from Bio.PDB import *

Is there support for molecular graphics?

Not directly, mostly since there are quite a few Python based/Python aware solutions already, that can potentially be used with Bio.PDB. My choice is Pymol, BTW (I’ve used this successfully with Bio.PDB, and there will probably be specific PyMol modules in Bio.PDB soon/some day). Python based/aware molecular graphics solutions include:

I’d be crazy to write another molecular graphics application (been there - done that, actually :-).


How do I create a structure object from a PDB file?

First, create a PDBParser object:

parser = PDBParser()

Then, create a structure object from a PDB file in the following way (the PDB file in this case is called 1FAT.pdb, PHA-L is a user defined name for the structure):

structure = parser.get_structure('PHA-L', '1FAT.pdb')

How do I create a structure object from an mmCIF file?

Similarly to the case the case of PDB files, first create an MMCIFParser object:

parser = MMCIFParser()

Then use this parser to create a structure object from the mmCIF file:

structure = parser.get_structure('PHA-L', '1FAT.cif')

…and what about the new PDB XML format?

That’s not yet supported, but I’m definitely planning to support that in the future (it’s not a lot of work). Contact me if you need this, it might encourage me :-).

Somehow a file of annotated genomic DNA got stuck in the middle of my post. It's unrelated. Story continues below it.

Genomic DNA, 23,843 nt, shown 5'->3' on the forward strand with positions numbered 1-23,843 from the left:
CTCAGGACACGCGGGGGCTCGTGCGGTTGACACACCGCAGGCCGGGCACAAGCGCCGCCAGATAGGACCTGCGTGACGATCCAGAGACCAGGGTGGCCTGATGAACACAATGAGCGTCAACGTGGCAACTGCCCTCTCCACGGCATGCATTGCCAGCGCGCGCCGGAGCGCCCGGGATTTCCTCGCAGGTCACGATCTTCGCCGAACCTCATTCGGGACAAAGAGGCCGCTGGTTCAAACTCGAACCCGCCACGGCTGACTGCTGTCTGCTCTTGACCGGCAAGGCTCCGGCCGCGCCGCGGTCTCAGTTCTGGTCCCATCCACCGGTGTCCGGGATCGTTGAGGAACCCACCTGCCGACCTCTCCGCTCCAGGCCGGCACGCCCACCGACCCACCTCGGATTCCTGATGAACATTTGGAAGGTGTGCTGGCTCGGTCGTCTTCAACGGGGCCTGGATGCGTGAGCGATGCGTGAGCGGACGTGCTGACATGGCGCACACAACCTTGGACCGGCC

I’d like to have some more low level access to an mmCIF file…

You got it. You can create a Python dictionary that maps all mmCIF tags in an mmCIF file to their values. If there are multiple values (like in the case of tag _atom_site.Cartn_y, which holds the y coordinates of all atoms), the tag is mapped to a list of values. The dictionary is created from the mmCIF file as follows:

mmcif_dict = MMCIF2Dict('1FAT.cif')

Example: get the solvent content from an mmCIF file:

sc = mmcif_dict['_exptl_crystal.density_percent_sol']

Example: get the list of the y coordinates of all atoms

y_list = mmcif_dict['_atom_site.Cartn_y']

Can I access the header information?

Thanks to Christian Rother you can access some information from the PDB header. Note however that many PDB files contain headers with incomplete or erroneous information. Many of the errors have been fixed in the equivalent mmCIF files. Hence, if you are interested in the header information, it is a good idea to extract information from mmCIF files using the MMCIF2Dict tool described above, instead of parsing the PDB header.

Now that is clarified, let’s return to parsing the PDB header. The structure object has an attribute called header which is a python dictionary that maps header records to their values.


resolution = structure.header['resolution']
keywords = structure.header['keywords']